14. The Calcutta High Court in CED v. Radha Devi Jalan : 67ITR761(Cal) , under the Estate Duty Act, had to consider a similar question with which we are concerned. It was held in that case that in the case of buildings which were in the possession of tenants and the tenants could not either be evicted or the rent payable by them enhanced, except in accordance with the provisions of the Rent Control Acts, the only appropriate method of valuation was to capitalise the annual rent by a certain number of years' purchase. The method of valuing the land and the building separately and adding up the values would be improper in suchcases, because that would ignore the impact of the Rent Control Acts on the value of the land and the building.
15. Stale of Kerala v. P.P. Hassan Koya AIR 1968 SC 1201, was a case under Section 23 of the Land Acquisition Act. The Supreme Court observed that in determining compensation payable in respect of land with buildings, compensation could not be determined by assessing the value of the land and the ' break-up value ' of the buildings separately and that the land and building constituted one unit and the value of the entire unit must be determined with all its advantages and its potentialities. The Supreme Court further observed that when the property sold was land with building, it was often difficult to secure reliable evidence of instances of sale of similar lands with buildings proximate in time to the date of the notification under Section 4,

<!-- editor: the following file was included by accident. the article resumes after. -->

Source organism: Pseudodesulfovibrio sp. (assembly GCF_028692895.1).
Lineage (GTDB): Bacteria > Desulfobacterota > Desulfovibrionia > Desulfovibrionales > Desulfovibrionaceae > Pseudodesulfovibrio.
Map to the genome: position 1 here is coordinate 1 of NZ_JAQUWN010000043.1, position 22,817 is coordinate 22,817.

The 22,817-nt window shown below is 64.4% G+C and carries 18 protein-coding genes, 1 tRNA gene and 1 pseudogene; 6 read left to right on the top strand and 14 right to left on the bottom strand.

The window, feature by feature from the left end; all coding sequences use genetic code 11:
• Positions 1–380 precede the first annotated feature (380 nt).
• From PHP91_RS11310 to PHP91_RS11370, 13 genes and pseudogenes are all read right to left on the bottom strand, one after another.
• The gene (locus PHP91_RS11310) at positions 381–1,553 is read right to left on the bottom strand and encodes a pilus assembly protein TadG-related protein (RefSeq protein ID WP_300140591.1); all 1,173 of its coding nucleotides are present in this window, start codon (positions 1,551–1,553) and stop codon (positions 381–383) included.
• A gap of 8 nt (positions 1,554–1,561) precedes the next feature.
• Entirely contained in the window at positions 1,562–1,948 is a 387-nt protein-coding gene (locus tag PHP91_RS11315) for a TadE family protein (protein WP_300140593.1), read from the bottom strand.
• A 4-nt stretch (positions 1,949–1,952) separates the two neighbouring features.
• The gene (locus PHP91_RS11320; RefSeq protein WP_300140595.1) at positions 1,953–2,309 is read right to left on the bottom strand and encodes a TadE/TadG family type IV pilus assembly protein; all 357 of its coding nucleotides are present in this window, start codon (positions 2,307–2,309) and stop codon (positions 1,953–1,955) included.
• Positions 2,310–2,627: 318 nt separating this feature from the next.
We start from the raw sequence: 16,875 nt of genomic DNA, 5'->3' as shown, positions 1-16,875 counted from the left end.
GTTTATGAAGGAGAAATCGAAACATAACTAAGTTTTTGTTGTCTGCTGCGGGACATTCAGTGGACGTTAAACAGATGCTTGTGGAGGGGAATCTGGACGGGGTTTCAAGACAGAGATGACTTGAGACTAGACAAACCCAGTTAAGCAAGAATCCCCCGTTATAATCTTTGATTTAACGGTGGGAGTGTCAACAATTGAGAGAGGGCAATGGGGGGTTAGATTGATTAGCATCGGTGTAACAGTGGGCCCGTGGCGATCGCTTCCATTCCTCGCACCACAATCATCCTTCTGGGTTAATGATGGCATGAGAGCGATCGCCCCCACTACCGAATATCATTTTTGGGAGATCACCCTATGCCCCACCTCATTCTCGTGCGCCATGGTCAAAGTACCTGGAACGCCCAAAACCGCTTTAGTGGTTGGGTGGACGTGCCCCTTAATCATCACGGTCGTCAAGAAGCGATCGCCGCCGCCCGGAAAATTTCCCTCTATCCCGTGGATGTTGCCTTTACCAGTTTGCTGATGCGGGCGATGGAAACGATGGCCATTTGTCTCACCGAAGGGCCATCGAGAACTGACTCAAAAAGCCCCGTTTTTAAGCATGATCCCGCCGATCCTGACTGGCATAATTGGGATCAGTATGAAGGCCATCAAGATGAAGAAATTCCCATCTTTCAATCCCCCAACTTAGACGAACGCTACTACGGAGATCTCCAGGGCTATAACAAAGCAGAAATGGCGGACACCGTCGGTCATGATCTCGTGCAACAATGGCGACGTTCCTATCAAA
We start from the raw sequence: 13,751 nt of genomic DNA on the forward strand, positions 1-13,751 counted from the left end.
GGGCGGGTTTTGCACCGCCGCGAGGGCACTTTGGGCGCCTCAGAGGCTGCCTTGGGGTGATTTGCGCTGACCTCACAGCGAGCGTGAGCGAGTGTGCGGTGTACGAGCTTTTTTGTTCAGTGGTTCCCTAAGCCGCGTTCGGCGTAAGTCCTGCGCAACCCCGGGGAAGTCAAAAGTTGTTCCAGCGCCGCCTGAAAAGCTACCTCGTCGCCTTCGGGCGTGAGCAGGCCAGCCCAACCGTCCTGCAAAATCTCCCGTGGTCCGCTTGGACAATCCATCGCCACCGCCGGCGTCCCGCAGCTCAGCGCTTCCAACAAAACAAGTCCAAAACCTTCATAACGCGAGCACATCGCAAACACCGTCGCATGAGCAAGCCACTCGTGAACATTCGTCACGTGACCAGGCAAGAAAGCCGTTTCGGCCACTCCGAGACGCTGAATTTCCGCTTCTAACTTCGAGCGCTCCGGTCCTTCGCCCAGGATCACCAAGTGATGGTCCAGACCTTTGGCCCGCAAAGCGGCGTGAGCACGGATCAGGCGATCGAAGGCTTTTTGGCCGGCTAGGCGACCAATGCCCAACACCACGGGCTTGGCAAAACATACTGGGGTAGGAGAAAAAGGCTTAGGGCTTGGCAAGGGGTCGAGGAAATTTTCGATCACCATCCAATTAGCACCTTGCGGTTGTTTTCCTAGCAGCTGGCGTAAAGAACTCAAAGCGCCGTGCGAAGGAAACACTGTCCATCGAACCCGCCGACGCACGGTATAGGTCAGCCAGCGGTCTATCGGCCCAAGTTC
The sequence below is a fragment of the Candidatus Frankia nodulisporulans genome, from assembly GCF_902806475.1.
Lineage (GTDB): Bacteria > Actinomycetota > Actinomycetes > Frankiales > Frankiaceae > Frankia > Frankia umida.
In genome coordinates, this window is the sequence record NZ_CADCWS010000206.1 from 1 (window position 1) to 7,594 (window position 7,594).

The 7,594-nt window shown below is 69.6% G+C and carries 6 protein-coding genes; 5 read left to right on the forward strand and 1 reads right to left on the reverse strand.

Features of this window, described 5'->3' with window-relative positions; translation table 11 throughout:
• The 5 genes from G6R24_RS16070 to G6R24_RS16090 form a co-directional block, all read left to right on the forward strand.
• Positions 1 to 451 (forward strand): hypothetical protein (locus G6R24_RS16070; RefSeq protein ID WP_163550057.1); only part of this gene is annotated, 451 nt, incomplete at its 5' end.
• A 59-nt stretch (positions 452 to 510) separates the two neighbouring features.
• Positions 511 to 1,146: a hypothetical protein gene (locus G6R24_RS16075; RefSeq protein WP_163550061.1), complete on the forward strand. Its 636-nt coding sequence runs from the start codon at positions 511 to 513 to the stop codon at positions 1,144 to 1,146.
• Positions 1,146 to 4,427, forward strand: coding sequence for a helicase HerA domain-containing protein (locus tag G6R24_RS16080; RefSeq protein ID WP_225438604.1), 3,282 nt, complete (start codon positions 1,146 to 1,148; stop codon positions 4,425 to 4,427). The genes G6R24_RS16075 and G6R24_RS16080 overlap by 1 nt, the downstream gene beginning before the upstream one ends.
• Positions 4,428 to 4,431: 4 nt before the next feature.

16. In Devi Prasad Poddar v. CWT : 109ITR760(Cal) , Sabyasachi Mukharji J., as he then was, with whom R. N. Pyne J. agreed, held that which one of the various methods would be suitable for a particular case must depend on the nature of the property, the location of the property, the purposes for which the property is used and several other objective factors, viz., when the valuation is made, the prospect of buying and selling in respect of the property at the relevant time and also special features in respect of the property, in that case. Having regard to the special features of the case, the rental method was adopted for determining the valuation of the property.
17. We have carefully considered the principles laid down in the aforesaid authorities. In our opinion, where the property in question is occupied by tenants and the assessee receives rent, the market value is to be determined on the basis of the annal rent multiplied by certain years' of purchase, which vary according to the situation of the property in a locality in a particular city or town, the age of the building and also the nature of the locality. In respect of the Jhandewalan property, the Wealth-tax Officer applied the multiple of 16.66 whereas the Appellate Assistant Commissioner had applied the multiple of 14. He reduced the multiple by 2.66 having regard to the nature of the property, but held that the valuation of the property is to be done by applying certain years' purchase price and the cost of construction accepted by the Department for the purpose other than for the payment of the wealth-tax under the Act, cannot be taken as the valuation of the property, For this reason, in our opinion, the view taken by the Tribunal regarding valuation of the Jhandewalan property is correct and the question has to be answered in the affirmative.